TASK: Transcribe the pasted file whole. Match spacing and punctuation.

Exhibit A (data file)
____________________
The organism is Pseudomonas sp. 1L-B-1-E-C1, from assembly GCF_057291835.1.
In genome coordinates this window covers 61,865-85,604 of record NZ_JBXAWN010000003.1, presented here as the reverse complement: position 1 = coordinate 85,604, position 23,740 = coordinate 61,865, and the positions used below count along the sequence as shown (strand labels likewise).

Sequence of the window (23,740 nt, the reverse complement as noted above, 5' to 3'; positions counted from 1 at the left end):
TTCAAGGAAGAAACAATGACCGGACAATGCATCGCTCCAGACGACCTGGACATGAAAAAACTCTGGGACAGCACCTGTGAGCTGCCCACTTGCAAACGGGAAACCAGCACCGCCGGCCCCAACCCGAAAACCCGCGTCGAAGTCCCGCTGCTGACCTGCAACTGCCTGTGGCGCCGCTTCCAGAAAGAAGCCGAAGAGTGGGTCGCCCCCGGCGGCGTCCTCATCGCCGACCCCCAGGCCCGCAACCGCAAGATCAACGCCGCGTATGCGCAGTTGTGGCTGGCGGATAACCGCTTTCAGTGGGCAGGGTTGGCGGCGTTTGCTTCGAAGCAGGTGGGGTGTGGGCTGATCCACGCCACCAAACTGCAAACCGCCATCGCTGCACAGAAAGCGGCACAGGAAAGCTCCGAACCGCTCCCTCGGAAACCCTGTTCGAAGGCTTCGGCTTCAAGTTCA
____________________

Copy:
The organism is Pseudomonas sp. 1L-B-1-E-C1, from assembly GCF_057291835.1.
In genome coordinates this window covers 61,865-85,604 of record NZ_JBXAWN010000003.1, presented here as the reverse complement: position 1 = coordinate 85,604, position 23,740 = coordinate 61,865, and the positions used below count along the sequence as shown (strand labels likewise).

Sequence of the window (23,740 nt, the reverse complement as noted above, 5' to 3'; positions counted from 1 at the left end):
TTCAAGGAAGAAACAATGACCGGACAATGCATCGCTCCAGACGACCTGGACATGAAAAAACTCTGGGACAGCACCTGTGAGCTGCCCACTTGCAAACGGGAAACCAGCACCGCCGGCCCCAACCCGAAAACCCGCGTCGAAGTCCCGCTGCTGACCTGCAACTGCCTGTGGCGCCGCTTCCAGAAAGAAGCCGAAGAGTGGGTCGCCCCCGGCGGCGTCCTCATCGCCGACCCCCAGGCCCGCAACCGCAAGATCAACGCCGCGTATGCGCAGTTGTGGCTGGCGGATAACCGCTTTCAGTGGGCAGGGTTGGCGGCGTTTGCTTCGAAGCAGGTGGGGTGTGGGCTGATCCACGCCACCAAACTGCAAACCGCCATCGCTGCACAGAAAGCGGCACAGGAAAGCTCCGAACCGCTCCCTCGGAAACCCTGTTCGAAGGCTTCGGCTTCAAGTTCA